The 6-character party of the Eye of the Beholder series is now only 3 and you only have 3 classes to level. Each character can level all three classes by using the primary weapon of choice for the class. A Fighter strikes better and level up by using melee weapons. A Rogue is used for ranged combat and lockpicks and is ofcourse boosted by using ranged weapons or throwing. The mage have several spells in his arsenal but must use offensive spells to gain levels. At the end of the game you most likely have leveled all your characters to at least some levels in each class.

The game is really hardcore. There's one particular item that makes an almost impossible level just hard and for story reasons it seems intuitive to waste it before you even get there. There are monsters that earthquake and make you drop all your weapons on the ground, leaving you to figure out how to beat them without weapons. There are monster that eat your armor from you, monsters that take no damage from anything but a level 4 spark etc. Just figuring out how to beat the monsters is quite nasty. Still, it brings a challenge and variated maps. Each new level means new content, new music, new puzzles, new monsters and new loot. It's really what's fun in a game, I think.

Final Conclusions
This is one of those middle-90'ies gems that still today is worthy of a playthrough. The story is well written and storytelling have taken a great step forward compared to Eye of the Beholder. Gameplay is unfortunately a step down to Eye of the Beholder I think. Only 3 characters and no Dungeons & Dragons mechanics.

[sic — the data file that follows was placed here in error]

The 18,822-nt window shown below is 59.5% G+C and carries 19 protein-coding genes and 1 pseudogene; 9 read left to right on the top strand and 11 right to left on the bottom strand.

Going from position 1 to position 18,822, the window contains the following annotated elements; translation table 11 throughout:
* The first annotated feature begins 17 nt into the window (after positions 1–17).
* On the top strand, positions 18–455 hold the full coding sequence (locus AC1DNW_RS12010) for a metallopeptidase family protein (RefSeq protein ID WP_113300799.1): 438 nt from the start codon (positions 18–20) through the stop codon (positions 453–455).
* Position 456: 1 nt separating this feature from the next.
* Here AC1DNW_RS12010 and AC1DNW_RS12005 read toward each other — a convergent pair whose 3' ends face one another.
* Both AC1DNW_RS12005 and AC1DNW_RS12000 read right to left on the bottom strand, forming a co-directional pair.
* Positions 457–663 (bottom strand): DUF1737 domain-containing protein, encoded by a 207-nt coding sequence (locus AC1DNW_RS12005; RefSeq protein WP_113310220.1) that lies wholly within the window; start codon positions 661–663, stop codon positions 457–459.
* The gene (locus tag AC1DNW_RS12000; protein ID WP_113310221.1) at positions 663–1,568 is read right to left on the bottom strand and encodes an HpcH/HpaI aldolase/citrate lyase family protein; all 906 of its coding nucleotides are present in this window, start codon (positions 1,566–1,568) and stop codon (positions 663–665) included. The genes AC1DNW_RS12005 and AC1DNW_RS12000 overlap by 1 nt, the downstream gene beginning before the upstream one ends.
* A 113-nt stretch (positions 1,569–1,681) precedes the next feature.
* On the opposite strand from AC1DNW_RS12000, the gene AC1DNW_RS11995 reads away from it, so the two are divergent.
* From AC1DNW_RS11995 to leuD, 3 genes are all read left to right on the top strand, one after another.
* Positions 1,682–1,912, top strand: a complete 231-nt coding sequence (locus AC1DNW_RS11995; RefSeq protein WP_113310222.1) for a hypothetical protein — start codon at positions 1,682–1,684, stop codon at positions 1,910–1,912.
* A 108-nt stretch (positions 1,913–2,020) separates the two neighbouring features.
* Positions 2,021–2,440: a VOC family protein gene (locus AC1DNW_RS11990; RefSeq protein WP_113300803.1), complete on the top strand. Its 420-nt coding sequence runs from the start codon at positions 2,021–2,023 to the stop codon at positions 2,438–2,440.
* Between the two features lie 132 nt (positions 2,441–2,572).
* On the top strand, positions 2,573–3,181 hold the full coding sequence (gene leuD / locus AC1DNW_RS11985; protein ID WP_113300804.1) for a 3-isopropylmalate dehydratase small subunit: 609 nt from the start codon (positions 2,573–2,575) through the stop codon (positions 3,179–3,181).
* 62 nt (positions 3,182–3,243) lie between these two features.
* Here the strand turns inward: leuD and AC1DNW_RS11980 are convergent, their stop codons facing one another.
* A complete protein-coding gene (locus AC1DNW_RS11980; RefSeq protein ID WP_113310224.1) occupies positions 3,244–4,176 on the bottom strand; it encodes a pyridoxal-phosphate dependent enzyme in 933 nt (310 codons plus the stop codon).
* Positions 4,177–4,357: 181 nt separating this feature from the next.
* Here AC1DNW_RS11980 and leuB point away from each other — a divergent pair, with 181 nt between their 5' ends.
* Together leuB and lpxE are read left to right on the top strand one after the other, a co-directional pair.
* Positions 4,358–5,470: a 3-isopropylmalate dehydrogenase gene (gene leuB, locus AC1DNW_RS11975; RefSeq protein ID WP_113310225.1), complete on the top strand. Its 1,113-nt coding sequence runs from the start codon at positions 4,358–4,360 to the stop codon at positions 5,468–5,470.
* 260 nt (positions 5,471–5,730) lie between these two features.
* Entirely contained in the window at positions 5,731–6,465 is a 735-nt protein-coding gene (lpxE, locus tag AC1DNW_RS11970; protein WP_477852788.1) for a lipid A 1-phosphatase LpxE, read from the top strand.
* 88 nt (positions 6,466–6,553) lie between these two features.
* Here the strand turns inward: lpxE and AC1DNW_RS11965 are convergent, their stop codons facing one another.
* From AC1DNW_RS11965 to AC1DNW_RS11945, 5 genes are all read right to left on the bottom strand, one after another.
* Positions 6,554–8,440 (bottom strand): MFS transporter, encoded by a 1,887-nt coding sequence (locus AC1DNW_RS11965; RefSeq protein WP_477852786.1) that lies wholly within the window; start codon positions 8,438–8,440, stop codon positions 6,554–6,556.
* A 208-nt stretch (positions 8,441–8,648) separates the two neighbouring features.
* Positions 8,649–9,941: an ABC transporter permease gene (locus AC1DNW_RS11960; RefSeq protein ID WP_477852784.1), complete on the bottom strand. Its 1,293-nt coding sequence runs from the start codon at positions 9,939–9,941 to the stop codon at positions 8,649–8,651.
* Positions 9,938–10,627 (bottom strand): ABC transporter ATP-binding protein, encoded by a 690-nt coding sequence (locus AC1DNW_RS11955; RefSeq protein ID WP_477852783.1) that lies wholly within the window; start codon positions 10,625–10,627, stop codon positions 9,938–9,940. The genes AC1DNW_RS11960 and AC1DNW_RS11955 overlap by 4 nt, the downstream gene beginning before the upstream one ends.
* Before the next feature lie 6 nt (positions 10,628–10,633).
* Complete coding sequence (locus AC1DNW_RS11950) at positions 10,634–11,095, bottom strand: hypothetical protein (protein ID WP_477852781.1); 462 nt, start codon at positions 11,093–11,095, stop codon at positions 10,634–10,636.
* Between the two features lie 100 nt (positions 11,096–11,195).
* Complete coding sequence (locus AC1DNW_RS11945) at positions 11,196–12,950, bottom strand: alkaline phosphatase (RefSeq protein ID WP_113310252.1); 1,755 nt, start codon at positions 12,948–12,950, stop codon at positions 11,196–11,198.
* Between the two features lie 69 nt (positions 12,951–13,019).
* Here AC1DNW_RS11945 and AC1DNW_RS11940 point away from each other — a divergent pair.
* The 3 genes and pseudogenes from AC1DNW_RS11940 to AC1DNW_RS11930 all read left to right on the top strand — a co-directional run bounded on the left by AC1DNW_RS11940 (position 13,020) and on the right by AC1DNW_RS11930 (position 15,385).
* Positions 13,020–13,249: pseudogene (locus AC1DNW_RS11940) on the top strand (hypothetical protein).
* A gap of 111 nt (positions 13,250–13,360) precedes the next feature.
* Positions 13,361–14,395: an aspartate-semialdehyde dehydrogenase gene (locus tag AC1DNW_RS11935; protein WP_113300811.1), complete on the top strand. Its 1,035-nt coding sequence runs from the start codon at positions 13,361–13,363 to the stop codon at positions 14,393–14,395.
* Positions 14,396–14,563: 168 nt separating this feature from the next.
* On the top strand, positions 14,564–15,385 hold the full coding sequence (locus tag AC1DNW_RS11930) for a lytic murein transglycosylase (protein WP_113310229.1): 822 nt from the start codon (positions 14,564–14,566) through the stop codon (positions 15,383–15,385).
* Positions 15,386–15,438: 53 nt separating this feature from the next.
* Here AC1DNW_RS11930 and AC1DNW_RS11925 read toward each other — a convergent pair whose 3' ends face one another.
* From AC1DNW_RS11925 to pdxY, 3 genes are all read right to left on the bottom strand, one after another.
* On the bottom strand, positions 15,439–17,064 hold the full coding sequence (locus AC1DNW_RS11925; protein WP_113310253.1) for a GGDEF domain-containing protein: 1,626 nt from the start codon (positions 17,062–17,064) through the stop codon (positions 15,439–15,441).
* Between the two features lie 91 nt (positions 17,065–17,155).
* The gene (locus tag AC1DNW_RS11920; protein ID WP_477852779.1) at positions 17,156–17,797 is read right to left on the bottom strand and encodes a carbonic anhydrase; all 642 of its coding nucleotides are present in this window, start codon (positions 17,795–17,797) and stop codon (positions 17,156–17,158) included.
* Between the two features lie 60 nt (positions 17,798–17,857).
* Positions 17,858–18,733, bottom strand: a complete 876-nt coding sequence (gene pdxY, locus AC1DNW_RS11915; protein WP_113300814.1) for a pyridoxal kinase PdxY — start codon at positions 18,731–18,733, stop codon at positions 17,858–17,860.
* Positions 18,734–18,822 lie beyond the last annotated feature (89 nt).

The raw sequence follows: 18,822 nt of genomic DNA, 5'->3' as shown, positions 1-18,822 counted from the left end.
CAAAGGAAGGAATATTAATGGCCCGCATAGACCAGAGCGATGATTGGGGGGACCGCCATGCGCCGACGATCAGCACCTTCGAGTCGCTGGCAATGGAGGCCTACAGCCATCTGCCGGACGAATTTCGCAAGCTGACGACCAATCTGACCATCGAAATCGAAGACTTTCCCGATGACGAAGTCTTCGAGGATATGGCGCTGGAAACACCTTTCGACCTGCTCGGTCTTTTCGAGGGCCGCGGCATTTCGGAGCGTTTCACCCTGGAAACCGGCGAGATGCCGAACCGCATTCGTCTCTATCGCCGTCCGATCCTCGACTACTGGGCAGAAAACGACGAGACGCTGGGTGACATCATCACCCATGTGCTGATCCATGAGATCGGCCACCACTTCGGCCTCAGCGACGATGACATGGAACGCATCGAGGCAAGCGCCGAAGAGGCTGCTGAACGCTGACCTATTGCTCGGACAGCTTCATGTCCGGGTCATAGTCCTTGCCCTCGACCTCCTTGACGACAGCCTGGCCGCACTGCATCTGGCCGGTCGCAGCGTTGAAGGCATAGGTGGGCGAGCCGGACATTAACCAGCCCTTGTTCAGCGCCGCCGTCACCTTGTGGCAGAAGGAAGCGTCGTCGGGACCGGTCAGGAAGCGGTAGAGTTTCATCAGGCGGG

I do not plan to play Lands of Lore 2 anytime soon. I have watched bits of a playthrough on youtube and while that is somewhat enjoyable, I prefer partybased RPG's.
I remember playing this game. I loved it. The only part I didn't enjoy was near the end when you had to get across this area that had hidden holes in the floor. I threw the game away many years ago, because I couldn't play it on my system at the time and I didn't know any better. I lost a lot of good games that way and had to rebuy them later. Now if there's a good game that I can't play, I just hold on to it.

I also played Lands of Lore 3 and really liked that game. I played it through several times.
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Old 04-04-2010, 05:40 PM   #1268
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Metal Gear Solid 3: Subsistence